Does the counter UAS system you bought work? Does it actually solve your problem?

Or, in marketing speak – CUAS vendors must be able to demonstrate in a quantifiable manner how their systems perform in a variety of environments, against a range of targets and flight profiles, and over time as hardware, software, and configurations evolve.

Or, in graphs, we want to be able to do this:

Evaluating CUAS Accuracy

URSA has a long history of helping people make sense of UAS data. (Search for “David Kovar drone forensics” for examples.) We are applying our experience and desire to enable the community to the counter UAS space as well. This series of blog posts is intended to share some of our experience relating to extracting, organizing and analyzing data from counter UAS systems. Much of this experience came from test and evaluation exercises but it is applicable to anyone who needs to know how CUAS systems perform.

Who might be interested?

  • CUAS evaluators require comprehensive data from systems, TSPI devices, targets, and other sources such as weather to accurately analyze and document systems’ performance during an exercise, and to be able to compare and contrast performance across exercises.
  • Acquisition teams must know if a CUAS solution will solve their specific use cases – environment, threat, ROE – prior to investing resources in acquisition programs. Failure to do so will waste valuable time and limited funding. Failure to do so will ultimately cost lives.
  • Investigators, prosecutors, and lawyers involved in criminal and civil investigations involving CUAS must know exactly what the system perceived during the course of the event, as well as what information was available to the operators of the system that led to any actions being taken.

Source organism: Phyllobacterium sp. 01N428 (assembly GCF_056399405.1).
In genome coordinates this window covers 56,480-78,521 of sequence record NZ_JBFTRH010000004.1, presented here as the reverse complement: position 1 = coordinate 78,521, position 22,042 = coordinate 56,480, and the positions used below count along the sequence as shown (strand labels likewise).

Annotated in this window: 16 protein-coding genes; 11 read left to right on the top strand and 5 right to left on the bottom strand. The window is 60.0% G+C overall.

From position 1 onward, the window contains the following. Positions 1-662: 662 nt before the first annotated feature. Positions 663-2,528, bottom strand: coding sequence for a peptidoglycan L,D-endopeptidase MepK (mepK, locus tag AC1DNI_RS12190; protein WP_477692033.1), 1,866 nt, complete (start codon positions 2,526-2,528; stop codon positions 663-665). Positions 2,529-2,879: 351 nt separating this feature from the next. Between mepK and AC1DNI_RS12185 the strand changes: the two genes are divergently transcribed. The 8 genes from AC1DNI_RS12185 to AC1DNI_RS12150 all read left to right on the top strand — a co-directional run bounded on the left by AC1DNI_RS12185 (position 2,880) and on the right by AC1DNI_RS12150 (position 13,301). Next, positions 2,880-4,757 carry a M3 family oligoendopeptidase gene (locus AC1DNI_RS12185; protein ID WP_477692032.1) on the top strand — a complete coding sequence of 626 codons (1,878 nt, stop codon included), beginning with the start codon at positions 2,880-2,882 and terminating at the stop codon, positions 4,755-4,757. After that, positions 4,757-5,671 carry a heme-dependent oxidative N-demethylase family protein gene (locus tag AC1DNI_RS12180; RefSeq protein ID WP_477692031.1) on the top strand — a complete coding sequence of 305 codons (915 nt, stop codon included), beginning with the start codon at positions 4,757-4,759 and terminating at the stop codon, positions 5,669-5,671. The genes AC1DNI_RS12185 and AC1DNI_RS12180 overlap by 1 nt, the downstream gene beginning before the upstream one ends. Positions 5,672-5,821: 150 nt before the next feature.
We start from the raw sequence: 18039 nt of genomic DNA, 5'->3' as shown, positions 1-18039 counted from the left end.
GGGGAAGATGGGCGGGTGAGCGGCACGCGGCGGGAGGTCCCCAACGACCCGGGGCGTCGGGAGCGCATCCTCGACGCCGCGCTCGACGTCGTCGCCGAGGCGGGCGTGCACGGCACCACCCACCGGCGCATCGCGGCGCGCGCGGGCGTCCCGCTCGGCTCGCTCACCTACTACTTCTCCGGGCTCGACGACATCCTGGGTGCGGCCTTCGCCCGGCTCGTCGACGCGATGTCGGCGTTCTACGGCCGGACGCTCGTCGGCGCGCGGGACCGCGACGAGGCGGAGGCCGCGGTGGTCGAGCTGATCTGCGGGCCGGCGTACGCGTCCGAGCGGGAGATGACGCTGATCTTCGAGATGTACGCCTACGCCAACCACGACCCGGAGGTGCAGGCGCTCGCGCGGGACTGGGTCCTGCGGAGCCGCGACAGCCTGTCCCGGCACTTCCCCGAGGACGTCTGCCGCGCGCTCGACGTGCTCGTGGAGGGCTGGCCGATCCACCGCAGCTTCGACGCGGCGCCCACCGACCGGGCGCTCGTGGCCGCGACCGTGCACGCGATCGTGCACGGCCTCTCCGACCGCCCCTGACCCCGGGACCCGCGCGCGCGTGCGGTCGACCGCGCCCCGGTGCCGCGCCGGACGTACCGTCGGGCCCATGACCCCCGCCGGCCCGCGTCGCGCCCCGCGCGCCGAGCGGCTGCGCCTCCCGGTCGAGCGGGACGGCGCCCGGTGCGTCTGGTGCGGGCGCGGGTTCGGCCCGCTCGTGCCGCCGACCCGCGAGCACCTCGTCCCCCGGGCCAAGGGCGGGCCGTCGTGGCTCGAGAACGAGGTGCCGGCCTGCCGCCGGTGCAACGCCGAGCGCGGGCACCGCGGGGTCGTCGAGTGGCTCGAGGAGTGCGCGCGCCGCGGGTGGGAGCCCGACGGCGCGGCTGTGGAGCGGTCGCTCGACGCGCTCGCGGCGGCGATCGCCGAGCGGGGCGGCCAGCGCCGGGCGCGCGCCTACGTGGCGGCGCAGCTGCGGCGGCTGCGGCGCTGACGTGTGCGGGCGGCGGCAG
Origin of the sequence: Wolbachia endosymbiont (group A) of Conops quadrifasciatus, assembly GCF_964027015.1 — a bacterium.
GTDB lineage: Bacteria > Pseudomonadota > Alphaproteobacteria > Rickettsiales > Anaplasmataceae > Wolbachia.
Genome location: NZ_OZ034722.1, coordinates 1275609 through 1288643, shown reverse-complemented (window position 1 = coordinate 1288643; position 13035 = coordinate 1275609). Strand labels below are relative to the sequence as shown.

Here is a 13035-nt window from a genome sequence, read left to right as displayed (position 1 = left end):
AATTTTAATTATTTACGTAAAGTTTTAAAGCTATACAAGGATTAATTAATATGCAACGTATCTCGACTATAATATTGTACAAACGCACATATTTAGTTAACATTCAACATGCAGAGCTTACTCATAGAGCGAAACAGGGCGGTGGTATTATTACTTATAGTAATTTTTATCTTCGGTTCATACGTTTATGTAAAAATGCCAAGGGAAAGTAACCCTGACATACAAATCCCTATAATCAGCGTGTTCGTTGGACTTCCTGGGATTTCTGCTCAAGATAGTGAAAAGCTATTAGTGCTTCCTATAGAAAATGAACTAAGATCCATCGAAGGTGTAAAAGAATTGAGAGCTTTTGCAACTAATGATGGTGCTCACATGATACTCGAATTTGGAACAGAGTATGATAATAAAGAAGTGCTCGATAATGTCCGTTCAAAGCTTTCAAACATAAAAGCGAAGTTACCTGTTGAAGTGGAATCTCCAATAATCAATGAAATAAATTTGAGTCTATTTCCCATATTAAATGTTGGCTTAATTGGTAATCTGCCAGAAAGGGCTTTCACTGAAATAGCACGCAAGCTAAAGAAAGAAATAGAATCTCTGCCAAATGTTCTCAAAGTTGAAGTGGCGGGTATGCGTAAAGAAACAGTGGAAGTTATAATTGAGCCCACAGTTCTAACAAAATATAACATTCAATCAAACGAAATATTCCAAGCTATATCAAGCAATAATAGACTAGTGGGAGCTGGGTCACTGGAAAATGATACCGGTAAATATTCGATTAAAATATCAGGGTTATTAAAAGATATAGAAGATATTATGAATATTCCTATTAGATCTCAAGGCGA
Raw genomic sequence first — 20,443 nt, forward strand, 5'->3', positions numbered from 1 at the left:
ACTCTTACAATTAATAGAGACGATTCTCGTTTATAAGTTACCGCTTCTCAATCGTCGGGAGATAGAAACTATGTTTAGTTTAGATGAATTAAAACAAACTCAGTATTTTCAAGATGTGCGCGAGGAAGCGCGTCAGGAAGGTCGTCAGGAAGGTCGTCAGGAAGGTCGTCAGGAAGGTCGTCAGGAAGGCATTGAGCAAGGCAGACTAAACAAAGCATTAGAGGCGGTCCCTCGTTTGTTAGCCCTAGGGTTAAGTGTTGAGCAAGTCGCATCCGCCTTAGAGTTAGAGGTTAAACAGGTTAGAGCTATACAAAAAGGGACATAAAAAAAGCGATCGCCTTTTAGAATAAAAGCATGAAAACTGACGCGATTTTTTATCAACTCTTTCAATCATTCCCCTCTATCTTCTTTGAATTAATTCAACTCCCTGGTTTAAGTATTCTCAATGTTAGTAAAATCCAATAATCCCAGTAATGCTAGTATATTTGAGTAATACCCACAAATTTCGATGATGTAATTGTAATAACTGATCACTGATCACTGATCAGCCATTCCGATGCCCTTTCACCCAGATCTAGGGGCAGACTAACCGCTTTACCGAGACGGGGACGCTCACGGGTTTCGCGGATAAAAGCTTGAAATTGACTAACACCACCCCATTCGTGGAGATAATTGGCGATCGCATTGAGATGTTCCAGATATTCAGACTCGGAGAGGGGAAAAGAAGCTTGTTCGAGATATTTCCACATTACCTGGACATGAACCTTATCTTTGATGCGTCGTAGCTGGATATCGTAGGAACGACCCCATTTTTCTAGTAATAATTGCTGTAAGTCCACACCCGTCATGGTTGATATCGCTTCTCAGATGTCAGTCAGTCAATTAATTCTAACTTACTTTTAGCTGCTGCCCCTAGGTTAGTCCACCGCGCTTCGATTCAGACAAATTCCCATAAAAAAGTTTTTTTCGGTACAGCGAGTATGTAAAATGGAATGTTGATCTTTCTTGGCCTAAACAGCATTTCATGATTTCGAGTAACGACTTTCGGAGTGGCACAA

• Regulators are turning to CUAS systems to better understand how manned and unmanned systems interact in the airspace. State and local governments use these systems to better understand in an objective manner how drones are operating over their citizens.

Anyone using CUAS systems or data should understand how the data is generated and what external and internal factors affect the system’s results before they can effectively use any data produced by these systems.

This series will explore many challenges facing the industry as we grapple with the need to demonstrate CUAS effectiveness in meaningful ways. We welcome everyone’s participation in the discussions.

The articles in this series are:

  1. Counter UAS Test and Evaluation Series
  2. Defining CUAS Effectiveness
  3. CUAS: TSPI Devices and Ground Truth
  4. CUAS: The Need for Human Observers
  5. CUAS: Data Sources and Their Strengths and Weaknesses
  6. CUAS Data: The Hardest Part – Collection, Organization, and Validation
  7. CUAS: Data Normalization
  8. CUAS: Data Visualization
  9. Comparing CUAS Track Data
  10. CUAS Test and Evaluation: URSA’s Journey


There is an enormous amount of work to be done on this topic, by URSA, by vendors, by standards committees, and by governments. We can collaboratively create an ecosystem where the effectiveness of CUAS systems against a variety of targets and in a variety of conditions is known in advance rather than after acquisition. But we need to talk, share data, conduct exercises where the results are made available to acquisitions teams and potential customers, and feed lessons learned back into the ecosystem for all to benefit from. This will meet some, perhaps significant, resistance but ultimately it is necessary for national security and the protection of life and property in general.